By Timothy Gardner
WASHINGTON (Reuters) -The U.S. Department of Energy on Tuesday will announce that scientists at a national lab have made a breakthrough on fusion, the process that powers the sun and stars that one day could provide a cheap source of electricity, three sources with knowledge of the matter said.
The scientists at Lawrence Livermore National Laboratory in California have achieved a net energy gain for the first time, in a fusion experiment using lasers, one of the people said.
While the results are a milestone in a scientific quest that has been developing since at least the 1930s, the ratio of energy going into the reaction at Livermore to getting energy out of it needs to be about 100 times bigger to create a process producing commercial amounts of electricity, one of the sources said.
The FT first reported the experiment.
Fusion works when nuclei of two atoms are subjected to extreme heat of 100 million degrees Celsius (180 million Fahrenheit) or higher leading them to fuse into a new larger atom, giving off enormous amounts of energy.
But the process consumes vast amounts of energy and the trick has been to make the process self-sustaining and get more energy out than goes in and to do so continuously instead of for brief moments.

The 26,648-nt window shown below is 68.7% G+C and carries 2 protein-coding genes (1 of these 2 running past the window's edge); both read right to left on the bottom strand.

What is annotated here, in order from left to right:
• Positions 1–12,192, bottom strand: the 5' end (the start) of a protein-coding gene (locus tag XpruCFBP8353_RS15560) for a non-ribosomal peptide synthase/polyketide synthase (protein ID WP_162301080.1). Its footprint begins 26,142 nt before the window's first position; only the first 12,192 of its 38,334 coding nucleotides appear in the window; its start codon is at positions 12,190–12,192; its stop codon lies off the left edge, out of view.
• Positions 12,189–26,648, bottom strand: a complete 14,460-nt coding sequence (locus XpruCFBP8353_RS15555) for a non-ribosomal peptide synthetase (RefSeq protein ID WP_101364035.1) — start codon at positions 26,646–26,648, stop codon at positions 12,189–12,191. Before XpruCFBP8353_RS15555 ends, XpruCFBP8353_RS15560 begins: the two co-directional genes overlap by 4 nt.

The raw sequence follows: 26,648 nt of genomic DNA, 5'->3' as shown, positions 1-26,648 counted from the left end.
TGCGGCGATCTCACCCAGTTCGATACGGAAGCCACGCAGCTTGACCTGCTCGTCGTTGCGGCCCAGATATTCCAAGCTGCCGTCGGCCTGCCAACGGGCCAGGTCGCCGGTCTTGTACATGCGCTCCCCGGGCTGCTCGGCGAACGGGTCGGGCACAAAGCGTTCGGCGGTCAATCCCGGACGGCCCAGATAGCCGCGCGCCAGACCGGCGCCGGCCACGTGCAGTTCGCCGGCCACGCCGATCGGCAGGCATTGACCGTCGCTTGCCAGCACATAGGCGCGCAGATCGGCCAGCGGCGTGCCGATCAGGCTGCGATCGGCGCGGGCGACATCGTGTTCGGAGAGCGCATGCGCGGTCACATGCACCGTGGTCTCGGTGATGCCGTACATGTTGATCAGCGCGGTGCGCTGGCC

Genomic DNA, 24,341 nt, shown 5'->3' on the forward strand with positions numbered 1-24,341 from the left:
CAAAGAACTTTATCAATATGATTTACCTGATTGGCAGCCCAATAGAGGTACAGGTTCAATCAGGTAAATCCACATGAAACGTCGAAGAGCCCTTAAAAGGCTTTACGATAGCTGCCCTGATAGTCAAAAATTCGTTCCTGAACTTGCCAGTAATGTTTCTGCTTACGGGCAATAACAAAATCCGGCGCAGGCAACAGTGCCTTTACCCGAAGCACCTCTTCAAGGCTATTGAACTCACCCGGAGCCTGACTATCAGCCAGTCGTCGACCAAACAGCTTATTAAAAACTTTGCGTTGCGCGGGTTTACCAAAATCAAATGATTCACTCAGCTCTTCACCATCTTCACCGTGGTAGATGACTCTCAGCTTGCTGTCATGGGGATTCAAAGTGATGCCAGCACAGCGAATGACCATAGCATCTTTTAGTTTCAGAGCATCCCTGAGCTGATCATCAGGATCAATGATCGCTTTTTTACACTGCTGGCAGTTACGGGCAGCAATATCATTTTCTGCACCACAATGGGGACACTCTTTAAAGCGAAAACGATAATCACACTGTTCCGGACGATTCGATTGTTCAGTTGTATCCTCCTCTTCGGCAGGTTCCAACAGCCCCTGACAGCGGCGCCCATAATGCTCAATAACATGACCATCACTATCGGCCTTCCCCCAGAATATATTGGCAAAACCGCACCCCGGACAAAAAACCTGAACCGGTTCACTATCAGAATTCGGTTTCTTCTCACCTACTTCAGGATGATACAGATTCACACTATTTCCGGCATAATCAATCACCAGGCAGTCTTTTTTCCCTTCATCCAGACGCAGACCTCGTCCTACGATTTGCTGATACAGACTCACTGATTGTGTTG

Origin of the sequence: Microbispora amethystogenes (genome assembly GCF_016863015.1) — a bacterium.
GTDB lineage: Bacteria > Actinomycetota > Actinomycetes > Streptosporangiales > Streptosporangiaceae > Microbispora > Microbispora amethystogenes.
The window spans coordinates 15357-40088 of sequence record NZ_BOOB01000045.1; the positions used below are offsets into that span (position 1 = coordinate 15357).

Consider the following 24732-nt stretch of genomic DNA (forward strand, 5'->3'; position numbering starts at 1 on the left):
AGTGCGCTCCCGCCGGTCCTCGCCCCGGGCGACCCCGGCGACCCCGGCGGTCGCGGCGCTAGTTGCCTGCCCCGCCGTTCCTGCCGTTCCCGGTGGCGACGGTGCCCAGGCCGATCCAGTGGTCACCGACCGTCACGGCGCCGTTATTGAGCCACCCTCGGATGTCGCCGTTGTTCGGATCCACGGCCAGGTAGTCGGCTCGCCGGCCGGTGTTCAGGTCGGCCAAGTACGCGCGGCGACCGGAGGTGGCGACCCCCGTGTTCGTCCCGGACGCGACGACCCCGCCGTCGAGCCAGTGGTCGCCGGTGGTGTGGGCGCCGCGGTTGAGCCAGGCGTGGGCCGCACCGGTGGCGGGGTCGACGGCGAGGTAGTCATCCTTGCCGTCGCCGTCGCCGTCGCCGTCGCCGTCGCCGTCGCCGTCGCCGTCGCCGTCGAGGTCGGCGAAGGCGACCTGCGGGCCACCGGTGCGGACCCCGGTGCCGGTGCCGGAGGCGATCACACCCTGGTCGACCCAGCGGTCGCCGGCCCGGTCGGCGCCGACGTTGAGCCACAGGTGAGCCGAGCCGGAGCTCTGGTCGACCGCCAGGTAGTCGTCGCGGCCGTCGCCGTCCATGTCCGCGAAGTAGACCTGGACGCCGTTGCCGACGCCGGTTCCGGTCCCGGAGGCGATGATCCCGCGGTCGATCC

If fusion is commercialized, which backers say could happen in a decade or more, it would have additional benefits including the generation of virtually carbon-free electricity which could help in the fight against climate change without the amounts of radioactive nuclear waste produced by today’s fission reactors.
Running an electric power plant off fusion presents tough hurdles however, such as how to contain the heat economically and to keep lasers firing consistently. Other methods of fusion use magnets instead of lasers.
Energy Secretary Jennifer Granholm is slated to hold a media briefing on Tuesday at 10:00 a.m. EST (1500 GMT) on a “major scientific breakthrough.”
The department has no information ahead of the briefing, a spokesperson said.
Lawrence Livermore focuses mainly on national security issues related to nuclear weapons and the fusion experiment could lead to testing safer testing of the nation’s arsenal of such bombs.
But advances at the labs could also help efforts at companies that hope to develop power plants fired by fusion including Commonwealth Fusion Systems, Focused Energy and General Fusion.
Investors including Bill Gates, Jeff Bezos and John Doerr have poured money into companies building fusion. Private industry secured more than $2.8 billion last year, according to the Fusion Industry Association for a total of about $5 billion in recent years.
(Reporting by Timothy Gardner; Editing by Philippa Fletcher, Marguerita Choy and Richard Chang)